ONE WAY Recommends [Issue
Massive Attack By
There was something
strangely appropriate about listening to the latest Massive Attack album for the
first time in the silent movie theater in L.A. As I sat in my seat and contemplated
the irony of the context for this event, it became clear to me: with this group
from Bristol, England, nothing is as you might expect. 100th Window is no different.
Each release from the architects of trip-hop pushes the envelope of languid electronica
in some way, sometimes subtle, always noticeable. But in the end, the mesmerizing
result remains easily identifiable as Massive Attack. Members of the group come
and go from album to album, as do the female singers whose guest vocals provide
a touch of femininity to the often hardened undercurrent of their aural landscapes.
Here the meticulously constructed music is almost entirely the work of Robert
3D Del Naja (one of Massive Attacks three founding members
Mushroom has permanently left the band and Daddy G has taken a sabbatical to raise
a family), who employs the unequivocal Sinèad OConnor for three songs.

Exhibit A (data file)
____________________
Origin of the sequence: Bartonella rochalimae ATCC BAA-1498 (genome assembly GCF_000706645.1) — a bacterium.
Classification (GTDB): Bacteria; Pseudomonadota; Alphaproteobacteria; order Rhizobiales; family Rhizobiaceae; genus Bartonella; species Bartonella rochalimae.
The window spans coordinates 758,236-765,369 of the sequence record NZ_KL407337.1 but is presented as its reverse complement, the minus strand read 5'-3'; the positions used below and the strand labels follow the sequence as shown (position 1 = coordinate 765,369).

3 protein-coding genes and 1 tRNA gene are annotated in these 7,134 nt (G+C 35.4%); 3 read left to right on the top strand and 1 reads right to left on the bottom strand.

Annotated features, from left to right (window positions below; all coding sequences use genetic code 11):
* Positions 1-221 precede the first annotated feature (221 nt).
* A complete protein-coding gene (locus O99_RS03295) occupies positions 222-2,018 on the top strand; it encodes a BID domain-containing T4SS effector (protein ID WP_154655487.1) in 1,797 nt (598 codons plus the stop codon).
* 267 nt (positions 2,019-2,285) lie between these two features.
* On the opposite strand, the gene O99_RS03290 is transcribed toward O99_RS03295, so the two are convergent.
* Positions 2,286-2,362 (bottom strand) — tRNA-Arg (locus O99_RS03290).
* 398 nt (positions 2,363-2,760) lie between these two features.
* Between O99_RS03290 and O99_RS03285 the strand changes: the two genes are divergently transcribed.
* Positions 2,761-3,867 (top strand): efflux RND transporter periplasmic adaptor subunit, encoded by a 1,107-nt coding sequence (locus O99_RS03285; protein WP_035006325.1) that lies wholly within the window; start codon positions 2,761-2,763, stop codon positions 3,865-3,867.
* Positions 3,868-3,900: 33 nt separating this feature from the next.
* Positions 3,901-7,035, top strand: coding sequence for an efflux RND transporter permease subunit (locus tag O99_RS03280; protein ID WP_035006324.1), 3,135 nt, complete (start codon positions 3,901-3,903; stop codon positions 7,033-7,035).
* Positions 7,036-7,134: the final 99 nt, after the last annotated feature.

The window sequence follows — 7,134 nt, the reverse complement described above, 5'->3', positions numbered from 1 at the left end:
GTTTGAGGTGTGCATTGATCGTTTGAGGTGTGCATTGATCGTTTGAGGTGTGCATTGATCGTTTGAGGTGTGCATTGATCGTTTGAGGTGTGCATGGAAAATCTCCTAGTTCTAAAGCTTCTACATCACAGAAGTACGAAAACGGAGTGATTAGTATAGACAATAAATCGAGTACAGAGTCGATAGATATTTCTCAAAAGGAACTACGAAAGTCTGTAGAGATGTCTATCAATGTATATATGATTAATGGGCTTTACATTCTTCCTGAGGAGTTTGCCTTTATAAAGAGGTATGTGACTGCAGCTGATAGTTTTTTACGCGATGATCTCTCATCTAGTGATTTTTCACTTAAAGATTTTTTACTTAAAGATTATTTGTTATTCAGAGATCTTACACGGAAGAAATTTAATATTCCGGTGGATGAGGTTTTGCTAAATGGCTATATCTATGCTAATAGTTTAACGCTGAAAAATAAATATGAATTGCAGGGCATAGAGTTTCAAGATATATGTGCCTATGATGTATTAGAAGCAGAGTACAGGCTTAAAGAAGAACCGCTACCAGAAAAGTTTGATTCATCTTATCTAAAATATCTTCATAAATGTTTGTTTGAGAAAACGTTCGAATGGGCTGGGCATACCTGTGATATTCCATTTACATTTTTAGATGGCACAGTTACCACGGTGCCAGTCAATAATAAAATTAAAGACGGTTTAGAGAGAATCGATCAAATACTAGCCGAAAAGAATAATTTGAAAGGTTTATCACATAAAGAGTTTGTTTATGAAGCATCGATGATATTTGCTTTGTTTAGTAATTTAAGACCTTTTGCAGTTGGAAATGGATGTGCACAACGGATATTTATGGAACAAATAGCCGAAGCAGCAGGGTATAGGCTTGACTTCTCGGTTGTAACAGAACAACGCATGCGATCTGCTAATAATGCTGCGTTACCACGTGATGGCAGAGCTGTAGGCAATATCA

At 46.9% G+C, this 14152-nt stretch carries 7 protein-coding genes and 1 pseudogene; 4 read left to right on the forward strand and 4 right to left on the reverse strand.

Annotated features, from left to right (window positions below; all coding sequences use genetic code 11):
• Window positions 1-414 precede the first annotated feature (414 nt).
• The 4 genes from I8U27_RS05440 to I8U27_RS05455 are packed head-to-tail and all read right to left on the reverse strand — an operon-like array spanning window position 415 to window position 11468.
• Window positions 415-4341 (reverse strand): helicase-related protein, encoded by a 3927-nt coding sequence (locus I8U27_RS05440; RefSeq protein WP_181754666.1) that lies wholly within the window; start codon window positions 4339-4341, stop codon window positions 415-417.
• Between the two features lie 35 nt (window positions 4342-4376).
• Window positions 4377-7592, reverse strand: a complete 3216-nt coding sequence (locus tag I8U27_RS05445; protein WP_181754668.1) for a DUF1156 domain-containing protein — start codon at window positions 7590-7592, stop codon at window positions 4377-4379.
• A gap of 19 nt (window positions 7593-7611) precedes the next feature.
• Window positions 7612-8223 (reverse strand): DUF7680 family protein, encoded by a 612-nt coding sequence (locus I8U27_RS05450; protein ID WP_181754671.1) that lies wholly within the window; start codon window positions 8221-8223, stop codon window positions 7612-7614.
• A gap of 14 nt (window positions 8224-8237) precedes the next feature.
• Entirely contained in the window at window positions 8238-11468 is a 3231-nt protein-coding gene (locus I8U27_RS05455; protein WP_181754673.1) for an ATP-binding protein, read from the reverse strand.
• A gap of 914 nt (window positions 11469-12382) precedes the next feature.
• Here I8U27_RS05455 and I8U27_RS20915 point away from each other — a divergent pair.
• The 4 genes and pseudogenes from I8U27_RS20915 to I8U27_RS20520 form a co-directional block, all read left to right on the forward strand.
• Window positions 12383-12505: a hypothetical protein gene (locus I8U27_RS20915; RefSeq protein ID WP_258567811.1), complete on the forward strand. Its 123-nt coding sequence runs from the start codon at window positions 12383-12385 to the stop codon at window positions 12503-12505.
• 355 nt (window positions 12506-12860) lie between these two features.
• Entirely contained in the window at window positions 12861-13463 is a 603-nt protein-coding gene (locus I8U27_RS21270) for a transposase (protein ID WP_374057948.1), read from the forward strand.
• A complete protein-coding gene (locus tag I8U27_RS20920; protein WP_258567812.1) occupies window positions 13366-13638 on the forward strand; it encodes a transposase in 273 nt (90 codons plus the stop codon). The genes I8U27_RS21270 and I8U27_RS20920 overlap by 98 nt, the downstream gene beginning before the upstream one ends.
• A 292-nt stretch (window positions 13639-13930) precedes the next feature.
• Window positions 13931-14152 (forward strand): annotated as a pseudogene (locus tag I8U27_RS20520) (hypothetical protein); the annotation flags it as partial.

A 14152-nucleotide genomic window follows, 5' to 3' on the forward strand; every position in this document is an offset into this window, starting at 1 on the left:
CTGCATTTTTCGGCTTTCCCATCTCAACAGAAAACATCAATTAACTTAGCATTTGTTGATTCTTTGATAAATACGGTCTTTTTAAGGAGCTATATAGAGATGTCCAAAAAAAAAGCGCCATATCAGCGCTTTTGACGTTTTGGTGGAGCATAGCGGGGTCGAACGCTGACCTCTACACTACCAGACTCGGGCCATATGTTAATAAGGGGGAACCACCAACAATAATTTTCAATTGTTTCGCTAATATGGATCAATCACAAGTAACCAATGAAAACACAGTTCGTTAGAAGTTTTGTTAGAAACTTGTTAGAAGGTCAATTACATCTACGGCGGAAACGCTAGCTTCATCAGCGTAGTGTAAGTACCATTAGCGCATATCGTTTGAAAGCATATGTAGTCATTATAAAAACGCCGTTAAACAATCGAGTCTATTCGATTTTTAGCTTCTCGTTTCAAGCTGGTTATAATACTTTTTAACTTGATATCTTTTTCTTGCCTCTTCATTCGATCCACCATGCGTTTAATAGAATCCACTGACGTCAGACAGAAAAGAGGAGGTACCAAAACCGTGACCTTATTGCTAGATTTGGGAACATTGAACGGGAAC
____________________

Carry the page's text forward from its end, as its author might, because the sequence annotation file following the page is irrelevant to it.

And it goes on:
Her beaten yet unrelenting voice empowers his haunting productions with a sense
of melancholic urgency.
Unlike the groups
last album, Mezzanine, whose sublime existence is easily digested upon first
listen, 100th Window may take a few sittings before you can grasp its complex
art. And even then, you still might not fully appreciate the technical effort
involved. What you assumed to simply be the working of a synthesizer is actually
a live instrument, yet one whose sounds have been squeezed through the circuitry
of a computer program and edited to meet the demands of Del Naja.
Some have described
their music as being cinematic, perfectly suited for the subtle intensity of
a brooding, indie thriller. I tend to agree, but go one step further. For those
of you who always wanted a soundtrack to accompany you in your nightlife, 100th
Window is a brilliant choice for those darker, more silent moments.